From The New Yorker Page Turner blog:
“Last week, researchers unveiled new evidence suggesting that a long-disputed portrait does, in fact, depict a thirteen-year-old Jane Austen. The painting in question is a picture of a very pretty girl with dark eyes and pursed lips, wearing a cloudy-white Empire-waist dress. Since the late nineteenth century, members of a branch of Austen’s family have contended that it is a portrait of their famous ancestor—but historians have disputed the claim, saying that the style of the girl’s dress was not in fashion until Austen was twenty years old.
“The new evidence comes from early photos of the portrait (taken in 1910, before the painting underwent several restorations) that reveal Austen’s name, the name of the painter, and the date 1789, at which time Austen was thirteen. If the girl in the painting really is Jane Austen then the portrait is the only professionally painted likeness of her—and it joins a sketch by Austen’s sister and, possibly, an unauthenticated drawing discovered last year by the Austen biographer Paula Byrne, among the only known portraits of the author created during her lifetime. …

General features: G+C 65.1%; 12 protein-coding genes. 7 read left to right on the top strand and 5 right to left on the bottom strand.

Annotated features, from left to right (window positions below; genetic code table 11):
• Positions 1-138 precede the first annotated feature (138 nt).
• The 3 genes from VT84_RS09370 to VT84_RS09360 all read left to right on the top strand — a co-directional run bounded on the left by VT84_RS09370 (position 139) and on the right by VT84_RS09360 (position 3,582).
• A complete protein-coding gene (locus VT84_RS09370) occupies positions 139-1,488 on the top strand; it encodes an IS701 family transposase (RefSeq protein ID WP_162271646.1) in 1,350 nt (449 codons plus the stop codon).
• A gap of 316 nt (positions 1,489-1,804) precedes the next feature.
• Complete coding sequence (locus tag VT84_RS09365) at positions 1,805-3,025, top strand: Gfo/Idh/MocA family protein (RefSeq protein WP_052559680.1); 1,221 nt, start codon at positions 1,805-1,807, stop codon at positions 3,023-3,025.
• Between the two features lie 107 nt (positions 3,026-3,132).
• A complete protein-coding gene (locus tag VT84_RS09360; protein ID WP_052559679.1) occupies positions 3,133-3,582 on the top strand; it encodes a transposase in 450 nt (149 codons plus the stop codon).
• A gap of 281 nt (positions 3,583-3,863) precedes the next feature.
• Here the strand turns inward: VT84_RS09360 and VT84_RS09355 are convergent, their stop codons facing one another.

“… We shouldn’t need a picture to prove that Austen was not always grouchy, or that she took her writing seriously. Nor do we need a picture to prove that she was once thirteen years old. But our reading of Austen has been visually augmented, so that we are used to reading her texts along with Colin Firth’s barely raised eyebrows and Gwyneth Paltrow’s furrowed brow. Of all writers, she is one that we would like to visualize accurately, in the half-belief that if we could just get a good look at her, we would be able to see something more of her world.”